Mindfulness involves learning to pay attention to the present moment in a particular, non-judgmental and deliberate way to lessen the damage and unhappiness caused by intrusive, distressing thoughts and memories. We are often unaware of what we are doing. For example, when driving a car or doing everyday tasks we tend to be thinking of other things such as what we need to do tomorrow or what we have done in the past rather than on the details of the present activity. By becoming more aware of our thoughts, feelings and bodily sensations from moment to moment we give ourselves the possibility of greater freedom and control of our thoughts. We can avoid relapsing into ways of thinking that may have caused problems in the past. Mindfulness aims to bring our attention back to the current moment and to notice the sensations associated with the current action. The therapy used to achieve this is Mindfulness Meditation which focuses primarily on breathing. Every time the mind wanders and other thoughts intrude, the attention is brought back to focus on the act and physical sensations of breathing. With regular practice, once we have learnt how to be mindful of our breathing, physical sensations and routine daily activities, we can then learn to be mindful and more accepting of even our most disturbing or distressing thoughts and feelings which can greatly increase our ability to enjoy our lives.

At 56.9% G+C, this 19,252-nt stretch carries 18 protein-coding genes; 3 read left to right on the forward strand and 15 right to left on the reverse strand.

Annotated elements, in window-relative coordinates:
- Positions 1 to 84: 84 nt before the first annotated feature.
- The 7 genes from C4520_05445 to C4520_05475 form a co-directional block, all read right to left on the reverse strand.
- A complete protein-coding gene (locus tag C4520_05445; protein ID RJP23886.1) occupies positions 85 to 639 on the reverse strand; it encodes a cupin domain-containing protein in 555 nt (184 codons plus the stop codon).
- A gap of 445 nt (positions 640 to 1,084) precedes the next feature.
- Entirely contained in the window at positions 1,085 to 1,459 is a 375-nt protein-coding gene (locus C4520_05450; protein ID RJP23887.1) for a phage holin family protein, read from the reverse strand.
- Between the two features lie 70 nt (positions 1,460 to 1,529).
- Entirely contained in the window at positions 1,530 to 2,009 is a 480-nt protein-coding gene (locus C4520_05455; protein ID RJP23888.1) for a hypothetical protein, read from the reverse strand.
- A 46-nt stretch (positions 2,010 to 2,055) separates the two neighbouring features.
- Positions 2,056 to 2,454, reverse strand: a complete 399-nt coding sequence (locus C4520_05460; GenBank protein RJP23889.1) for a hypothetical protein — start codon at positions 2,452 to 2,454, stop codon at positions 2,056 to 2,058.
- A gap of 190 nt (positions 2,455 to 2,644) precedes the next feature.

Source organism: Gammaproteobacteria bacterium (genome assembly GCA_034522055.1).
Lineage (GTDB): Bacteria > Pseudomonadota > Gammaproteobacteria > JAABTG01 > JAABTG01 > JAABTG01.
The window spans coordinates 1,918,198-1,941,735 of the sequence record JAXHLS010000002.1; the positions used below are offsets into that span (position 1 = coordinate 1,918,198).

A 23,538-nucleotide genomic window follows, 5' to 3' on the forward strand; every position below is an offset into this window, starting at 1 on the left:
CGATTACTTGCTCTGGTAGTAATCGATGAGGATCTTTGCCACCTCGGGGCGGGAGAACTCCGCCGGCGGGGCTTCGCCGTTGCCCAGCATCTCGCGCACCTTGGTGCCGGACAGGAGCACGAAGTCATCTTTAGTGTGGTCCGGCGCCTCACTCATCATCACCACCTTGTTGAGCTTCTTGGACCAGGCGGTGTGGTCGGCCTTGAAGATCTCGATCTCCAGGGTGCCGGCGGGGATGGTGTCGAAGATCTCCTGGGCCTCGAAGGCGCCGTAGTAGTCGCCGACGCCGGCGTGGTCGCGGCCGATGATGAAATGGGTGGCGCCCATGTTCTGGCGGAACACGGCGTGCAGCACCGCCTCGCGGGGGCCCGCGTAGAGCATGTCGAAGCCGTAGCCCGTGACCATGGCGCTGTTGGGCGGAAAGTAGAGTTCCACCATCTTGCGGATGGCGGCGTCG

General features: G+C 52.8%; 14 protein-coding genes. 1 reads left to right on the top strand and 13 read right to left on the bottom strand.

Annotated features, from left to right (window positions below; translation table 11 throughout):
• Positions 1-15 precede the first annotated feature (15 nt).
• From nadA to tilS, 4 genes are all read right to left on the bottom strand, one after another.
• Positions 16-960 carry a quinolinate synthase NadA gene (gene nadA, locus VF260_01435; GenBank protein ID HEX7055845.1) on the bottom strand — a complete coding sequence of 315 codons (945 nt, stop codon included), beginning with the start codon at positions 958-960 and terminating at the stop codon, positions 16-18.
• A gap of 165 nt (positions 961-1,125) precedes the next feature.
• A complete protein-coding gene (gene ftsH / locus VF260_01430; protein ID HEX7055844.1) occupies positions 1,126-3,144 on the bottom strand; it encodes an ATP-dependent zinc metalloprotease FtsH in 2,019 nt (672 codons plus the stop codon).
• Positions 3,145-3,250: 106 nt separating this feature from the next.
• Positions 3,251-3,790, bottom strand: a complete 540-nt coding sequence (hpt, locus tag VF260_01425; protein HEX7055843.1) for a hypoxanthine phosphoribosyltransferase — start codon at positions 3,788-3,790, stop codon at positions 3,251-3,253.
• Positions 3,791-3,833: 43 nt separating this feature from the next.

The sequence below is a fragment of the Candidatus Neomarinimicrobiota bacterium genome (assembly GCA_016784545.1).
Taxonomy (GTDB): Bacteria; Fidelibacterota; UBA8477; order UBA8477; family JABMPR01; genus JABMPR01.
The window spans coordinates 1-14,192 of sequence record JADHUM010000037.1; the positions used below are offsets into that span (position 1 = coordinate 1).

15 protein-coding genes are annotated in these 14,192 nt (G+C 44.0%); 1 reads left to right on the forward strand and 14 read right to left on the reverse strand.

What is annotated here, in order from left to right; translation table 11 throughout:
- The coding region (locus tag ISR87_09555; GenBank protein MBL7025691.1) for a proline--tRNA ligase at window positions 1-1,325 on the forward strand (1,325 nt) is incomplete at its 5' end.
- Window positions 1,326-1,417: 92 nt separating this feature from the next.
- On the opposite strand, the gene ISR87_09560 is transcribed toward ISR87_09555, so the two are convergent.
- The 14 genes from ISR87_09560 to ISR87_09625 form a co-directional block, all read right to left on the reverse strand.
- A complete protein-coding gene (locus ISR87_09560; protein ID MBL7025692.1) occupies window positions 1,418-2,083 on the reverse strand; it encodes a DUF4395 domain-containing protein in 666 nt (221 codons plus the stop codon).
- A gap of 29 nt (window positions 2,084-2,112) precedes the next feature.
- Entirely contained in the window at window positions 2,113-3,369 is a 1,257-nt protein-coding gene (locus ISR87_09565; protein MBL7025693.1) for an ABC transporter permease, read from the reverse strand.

Exploring Concepts of Body, Mind & Spirit in Psychotherapy. Recognising the differences in Having, Using & Being a Body & Bridging The Head-Heart Gap